Ship “Harvest Home”
(1,944 Tons Register)
Loading the First Cargo of New South Wales Timbers for London
September, 1895

Excerpts from an article titled Timbers of the Colony by J. H. Maiden, F.L.S., Superintendent of Technical Education, &c.  – published in “New South Wales: the mother colony of the Australias” (1896)

The timber-trees of New South Wales are found, for the most part, in either what are called brushes or open forests.  The brush perhaps corresponds to what in India would be called jungle, and consists of well-watered, rich-soil areas in the coast districts, which not only support rich arboreal vegetation, but also creepers and climbers of various kinds, and shrubby undergrowth.  The tree-vegetation is of a most varied character, but rarely includes Eucalypts.  In open forests, on the other hand, Eucalypts form the prevailing vegetation in the coast districts, and frequently attain a great size.  As compared with brush forests the soil is less rich and moist.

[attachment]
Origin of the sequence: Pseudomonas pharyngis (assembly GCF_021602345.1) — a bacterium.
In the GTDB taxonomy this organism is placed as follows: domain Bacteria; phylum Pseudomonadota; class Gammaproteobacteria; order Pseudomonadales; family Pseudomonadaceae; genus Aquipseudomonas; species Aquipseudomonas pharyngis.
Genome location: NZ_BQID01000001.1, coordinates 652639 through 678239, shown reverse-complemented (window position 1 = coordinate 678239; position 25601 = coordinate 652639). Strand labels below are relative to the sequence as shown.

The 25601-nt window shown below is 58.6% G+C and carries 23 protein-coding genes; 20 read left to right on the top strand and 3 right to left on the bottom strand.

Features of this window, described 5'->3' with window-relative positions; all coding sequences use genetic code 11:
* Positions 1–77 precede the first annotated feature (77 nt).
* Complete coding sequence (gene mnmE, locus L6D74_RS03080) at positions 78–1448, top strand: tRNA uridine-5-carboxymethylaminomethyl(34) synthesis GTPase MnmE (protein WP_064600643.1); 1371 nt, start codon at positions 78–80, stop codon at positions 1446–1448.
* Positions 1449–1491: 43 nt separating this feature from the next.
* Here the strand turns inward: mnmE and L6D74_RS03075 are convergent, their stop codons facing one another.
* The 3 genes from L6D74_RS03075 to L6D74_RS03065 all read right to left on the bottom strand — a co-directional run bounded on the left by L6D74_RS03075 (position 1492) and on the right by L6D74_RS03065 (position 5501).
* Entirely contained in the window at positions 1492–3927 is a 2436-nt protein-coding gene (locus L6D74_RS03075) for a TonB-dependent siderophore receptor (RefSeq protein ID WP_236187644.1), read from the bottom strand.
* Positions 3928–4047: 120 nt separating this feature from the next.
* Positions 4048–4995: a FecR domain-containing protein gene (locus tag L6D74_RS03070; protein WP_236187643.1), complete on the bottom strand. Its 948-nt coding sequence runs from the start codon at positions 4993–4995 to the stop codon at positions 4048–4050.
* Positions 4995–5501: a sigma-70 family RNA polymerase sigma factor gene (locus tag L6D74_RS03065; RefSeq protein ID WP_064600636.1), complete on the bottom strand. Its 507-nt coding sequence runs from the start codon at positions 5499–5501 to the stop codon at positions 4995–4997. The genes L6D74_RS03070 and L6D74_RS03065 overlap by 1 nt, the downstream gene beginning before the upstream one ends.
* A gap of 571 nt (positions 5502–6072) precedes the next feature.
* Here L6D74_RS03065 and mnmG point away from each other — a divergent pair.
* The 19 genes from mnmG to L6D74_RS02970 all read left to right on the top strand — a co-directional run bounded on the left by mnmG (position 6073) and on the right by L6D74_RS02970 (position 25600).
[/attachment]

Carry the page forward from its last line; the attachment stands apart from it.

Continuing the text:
During 1894 we (NSW) exported 46,000 spokes and 9,600 felloes to Victoria and 31,500 to South Australia.  The exports of these articles to New Zealand approximately equal those to Victoria. “Felloes and spokes” are enumerated in the Customs statistics under the heading of “Carriage-makers’ materials.”  Hubs and naves are included in the same classifications, but no figures are available as to the imports and exports of those articles.

Provenance: “New South Wales: the mother colony of the Australias“. Frank Hutchinson, Edited by F. Hutchinson.
Author: Frank Hutchinson
Date of Publication: 1896
Publisher: C. Potter
Place of Publishing: Sydney
Copyright status: Out of copyright
Courtesy: The British Library

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